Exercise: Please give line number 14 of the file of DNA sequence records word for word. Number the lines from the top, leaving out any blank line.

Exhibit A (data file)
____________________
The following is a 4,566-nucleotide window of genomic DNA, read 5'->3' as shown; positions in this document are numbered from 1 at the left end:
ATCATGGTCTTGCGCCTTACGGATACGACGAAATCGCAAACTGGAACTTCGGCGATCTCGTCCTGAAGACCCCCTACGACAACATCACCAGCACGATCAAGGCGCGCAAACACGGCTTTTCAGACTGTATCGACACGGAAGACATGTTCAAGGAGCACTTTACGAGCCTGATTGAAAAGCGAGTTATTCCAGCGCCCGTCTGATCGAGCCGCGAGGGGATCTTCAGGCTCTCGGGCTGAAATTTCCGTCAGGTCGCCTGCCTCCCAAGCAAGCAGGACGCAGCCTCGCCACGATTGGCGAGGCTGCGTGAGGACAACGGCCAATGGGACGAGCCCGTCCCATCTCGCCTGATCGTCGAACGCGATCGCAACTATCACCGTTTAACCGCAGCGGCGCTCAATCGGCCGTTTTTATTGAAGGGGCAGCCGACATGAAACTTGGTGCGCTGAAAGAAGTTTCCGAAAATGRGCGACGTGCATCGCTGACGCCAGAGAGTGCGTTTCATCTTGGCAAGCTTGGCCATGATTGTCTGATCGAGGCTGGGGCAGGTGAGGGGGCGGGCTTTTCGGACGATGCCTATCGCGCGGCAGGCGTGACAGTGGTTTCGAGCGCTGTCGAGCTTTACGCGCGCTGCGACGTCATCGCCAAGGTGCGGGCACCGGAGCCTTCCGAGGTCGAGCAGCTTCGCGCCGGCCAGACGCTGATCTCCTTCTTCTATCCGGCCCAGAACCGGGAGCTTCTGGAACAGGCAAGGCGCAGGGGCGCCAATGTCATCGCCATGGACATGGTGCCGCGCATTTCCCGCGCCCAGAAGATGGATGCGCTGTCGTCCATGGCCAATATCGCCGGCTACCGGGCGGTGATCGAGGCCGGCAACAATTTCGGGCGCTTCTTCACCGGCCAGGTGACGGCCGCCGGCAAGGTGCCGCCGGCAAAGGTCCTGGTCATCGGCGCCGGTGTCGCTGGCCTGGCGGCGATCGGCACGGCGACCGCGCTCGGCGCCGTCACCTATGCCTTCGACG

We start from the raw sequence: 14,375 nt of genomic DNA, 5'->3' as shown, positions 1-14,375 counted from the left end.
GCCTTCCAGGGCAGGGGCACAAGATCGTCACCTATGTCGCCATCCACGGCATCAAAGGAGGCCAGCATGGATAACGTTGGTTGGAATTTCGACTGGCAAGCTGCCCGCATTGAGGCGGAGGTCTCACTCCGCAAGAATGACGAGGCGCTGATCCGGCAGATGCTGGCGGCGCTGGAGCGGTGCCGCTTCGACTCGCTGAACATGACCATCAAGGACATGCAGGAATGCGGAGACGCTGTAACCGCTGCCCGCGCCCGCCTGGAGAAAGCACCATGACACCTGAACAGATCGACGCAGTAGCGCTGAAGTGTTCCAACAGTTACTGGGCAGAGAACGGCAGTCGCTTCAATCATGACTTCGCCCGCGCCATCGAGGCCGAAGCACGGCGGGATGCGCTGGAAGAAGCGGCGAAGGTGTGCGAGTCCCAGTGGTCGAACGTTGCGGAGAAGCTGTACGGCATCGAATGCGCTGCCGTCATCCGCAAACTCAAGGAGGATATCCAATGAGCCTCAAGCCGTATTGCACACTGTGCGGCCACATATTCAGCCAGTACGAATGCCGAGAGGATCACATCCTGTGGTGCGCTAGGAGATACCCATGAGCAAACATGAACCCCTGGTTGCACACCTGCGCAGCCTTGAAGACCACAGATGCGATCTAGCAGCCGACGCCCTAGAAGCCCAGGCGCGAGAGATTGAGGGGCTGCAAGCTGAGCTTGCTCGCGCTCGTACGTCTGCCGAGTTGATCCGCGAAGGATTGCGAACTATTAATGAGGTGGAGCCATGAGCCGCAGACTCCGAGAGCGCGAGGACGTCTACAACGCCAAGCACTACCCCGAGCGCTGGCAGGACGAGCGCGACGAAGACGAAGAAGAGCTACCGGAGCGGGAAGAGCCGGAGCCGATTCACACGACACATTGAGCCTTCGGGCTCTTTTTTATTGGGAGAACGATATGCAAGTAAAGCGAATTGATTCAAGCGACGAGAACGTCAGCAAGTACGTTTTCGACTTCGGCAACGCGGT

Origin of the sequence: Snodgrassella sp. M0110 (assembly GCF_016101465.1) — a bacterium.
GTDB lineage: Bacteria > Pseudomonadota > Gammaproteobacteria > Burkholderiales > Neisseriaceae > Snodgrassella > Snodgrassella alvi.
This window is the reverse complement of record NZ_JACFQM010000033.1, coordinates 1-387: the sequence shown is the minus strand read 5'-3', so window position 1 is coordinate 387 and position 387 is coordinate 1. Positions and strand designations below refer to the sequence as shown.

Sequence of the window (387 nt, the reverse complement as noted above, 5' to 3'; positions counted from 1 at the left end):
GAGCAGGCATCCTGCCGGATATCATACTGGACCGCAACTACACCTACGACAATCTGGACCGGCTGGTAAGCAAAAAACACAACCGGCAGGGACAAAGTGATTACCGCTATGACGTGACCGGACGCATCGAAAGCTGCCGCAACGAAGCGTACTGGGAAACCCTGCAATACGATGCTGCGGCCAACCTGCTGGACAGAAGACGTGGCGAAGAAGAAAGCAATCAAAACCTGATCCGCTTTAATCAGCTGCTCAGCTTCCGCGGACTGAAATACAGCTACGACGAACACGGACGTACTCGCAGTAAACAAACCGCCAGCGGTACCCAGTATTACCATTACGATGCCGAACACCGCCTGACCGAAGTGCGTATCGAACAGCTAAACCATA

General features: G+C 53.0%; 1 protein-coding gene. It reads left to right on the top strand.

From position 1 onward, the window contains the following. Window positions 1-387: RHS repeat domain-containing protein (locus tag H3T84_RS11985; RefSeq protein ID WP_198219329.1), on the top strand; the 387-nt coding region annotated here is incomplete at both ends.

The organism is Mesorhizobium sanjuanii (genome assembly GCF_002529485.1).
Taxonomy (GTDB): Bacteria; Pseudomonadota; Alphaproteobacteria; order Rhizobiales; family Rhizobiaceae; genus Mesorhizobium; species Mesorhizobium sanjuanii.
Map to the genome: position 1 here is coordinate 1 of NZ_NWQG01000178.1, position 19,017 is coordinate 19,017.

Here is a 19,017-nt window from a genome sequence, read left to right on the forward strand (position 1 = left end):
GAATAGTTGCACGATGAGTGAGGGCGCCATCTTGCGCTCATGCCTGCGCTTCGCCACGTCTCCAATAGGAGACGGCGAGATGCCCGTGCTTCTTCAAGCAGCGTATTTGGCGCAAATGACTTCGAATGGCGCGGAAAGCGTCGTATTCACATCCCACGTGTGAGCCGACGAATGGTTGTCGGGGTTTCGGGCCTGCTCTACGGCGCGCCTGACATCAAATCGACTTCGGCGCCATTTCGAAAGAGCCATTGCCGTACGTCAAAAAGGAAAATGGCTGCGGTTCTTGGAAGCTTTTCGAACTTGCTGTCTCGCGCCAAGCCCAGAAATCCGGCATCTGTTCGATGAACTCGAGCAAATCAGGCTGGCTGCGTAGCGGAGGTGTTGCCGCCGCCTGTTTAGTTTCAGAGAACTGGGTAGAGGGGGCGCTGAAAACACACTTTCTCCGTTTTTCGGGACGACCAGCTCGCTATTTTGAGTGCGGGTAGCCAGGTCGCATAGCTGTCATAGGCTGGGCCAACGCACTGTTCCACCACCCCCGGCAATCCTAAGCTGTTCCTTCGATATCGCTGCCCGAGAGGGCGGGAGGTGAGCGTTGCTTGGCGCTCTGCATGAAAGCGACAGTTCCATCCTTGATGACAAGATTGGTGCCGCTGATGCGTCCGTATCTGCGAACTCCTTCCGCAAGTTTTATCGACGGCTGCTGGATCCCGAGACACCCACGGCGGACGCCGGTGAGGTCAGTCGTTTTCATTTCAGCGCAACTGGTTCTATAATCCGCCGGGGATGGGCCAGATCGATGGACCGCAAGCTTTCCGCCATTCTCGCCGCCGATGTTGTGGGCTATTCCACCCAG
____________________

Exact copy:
Map to the genome: position 1 here is coordinate 1 of NZ_NWQG01000178.1, position 19,017 is coordinate 19,017.